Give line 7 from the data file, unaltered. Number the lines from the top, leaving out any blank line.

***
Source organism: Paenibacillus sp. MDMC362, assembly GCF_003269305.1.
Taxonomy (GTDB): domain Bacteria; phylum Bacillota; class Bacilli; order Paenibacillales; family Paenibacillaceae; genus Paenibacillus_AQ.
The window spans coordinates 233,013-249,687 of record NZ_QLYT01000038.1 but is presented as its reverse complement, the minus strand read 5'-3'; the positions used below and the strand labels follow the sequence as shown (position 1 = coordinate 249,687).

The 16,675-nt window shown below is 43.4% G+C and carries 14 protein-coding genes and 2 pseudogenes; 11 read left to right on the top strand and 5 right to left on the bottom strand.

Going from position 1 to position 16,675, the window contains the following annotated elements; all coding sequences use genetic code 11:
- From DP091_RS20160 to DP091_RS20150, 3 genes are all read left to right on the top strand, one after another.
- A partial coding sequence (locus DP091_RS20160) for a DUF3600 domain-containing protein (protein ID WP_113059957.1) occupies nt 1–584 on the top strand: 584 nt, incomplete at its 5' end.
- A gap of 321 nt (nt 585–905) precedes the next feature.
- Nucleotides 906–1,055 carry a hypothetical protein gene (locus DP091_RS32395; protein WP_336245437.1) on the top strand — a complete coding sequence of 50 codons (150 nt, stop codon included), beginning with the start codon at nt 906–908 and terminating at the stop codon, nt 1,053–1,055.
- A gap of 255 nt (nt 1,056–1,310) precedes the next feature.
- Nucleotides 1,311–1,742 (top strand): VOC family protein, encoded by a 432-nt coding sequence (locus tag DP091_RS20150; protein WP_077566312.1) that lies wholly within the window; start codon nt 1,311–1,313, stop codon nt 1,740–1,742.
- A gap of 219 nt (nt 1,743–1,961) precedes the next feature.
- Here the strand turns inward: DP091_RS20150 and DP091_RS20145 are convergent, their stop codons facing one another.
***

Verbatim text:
- A partial coding sequence (locus DP091_RS20160) for a DUF3600 domain-containing protein (protein ID WP_113059957.1) occupies nt 1–584 on the top strand: 584 nt, incomplete at its 5' end.